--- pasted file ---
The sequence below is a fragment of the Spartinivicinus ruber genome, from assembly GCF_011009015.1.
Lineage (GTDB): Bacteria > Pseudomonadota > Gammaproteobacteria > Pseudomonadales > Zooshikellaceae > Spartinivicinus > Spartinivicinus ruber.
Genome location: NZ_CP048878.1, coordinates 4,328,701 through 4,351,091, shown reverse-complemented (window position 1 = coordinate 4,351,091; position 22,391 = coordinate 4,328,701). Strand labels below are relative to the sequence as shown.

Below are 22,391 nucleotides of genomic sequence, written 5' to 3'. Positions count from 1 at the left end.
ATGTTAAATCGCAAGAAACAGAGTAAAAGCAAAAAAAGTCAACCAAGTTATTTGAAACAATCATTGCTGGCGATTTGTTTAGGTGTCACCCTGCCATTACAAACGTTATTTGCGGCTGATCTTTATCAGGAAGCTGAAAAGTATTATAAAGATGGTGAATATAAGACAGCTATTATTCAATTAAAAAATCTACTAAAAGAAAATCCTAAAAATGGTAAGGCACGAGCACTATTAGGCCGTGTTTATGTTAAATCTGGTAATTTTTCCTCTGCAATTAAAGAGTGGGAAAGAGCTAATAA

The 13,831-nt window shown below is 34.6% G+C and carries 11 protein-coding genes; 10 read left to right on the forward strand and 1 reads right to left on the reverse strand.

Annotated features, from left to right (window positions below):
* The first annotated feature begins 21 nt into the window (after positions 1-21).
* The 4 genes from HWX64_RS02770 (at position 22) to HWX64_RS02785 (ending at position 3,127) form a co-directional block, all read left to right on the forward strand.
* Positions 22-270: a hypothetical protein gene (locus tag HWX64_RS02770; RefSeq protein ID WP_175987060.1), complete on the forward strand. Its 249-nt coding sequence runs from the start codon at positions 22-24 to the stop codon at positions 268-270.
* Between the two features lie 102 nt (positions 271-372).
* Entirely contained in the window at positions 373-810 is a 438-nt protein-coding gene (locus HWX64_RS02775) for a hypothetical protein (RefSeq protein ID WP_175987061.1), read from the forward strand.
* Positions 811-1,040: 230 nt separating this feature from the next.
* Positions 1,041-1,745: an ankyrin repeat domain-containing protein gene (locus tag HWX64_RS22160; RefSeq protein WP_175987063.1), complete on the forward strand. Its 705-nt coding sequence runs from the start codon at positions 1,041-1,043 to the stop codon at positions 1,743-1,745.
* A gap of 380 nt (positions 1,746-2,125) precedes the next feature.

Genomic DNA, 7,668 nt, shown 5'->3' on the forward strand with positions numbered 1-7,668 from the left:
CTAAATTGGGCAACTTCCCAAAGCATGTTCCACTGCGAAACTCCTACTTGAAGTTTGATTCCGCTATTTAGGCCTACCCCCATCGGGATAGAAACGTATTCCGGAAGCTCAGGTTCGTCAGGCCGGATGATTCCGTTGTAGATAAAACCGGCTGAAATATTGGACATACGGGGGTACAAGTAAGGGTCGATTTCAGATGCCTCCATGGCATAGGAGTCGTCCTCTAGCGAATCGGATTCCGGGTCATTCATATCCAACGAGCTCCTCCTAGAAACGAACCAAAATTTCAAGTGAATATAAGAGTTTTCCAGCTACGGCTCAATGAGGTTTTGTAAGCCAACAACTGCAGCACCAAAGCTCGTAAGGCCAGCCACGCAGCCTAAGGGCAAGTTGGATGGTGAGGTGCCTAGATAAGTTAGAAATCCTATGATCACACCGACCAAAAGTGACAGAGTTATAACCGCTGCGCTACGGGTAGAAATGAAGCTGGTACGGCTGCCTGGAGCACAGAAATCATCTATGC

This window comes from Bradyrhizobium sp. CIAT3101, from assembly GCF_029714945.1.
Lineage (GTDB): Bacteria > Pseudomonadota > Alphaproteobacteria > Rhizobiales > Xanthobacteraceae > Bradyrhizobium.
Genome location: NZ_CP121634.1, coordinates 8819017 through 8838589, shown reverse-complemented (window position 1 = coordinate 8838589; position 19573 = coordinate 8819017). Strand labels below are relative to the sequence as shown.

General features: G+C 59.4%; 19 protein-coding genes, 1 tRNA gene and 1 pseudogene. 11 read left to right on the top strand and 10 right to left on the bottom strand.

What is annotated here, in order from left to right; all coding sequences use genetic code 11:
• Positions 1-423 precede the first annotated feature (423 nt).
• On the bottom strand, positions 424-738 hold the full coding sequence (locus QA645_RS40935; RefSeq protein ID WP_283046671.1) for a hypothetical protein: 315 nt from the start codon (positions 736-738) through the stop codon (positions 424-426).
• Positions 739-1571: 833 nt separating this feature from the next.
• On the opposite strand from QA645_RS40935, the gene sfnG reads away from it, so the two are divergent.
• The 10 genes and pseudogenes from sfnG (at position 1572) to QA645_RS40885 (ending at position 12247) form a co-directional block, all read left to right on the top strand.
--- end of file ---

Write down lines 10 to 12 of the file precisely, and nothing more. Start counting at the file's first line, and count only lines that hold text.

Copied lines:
* Positions 22-270: a hypothetical protein gene (locus tag HWX64_RS02770; RefSeq protein ID WP_175987060.1), complete on the forward strand. Its 249-nt coding sequence runs from the start codon at positions 22-24 to the stop codon at positions 268-270.
* Between the two features lie 102 nt (positions 271-372).
* Entirely contained in the window at positions 373-810 is a 438-nt protein-coding gene (locus HWX64_RS02775) for a hypothetical protein (RefSeq protein ID WP_175987061.1), read from the forward strand.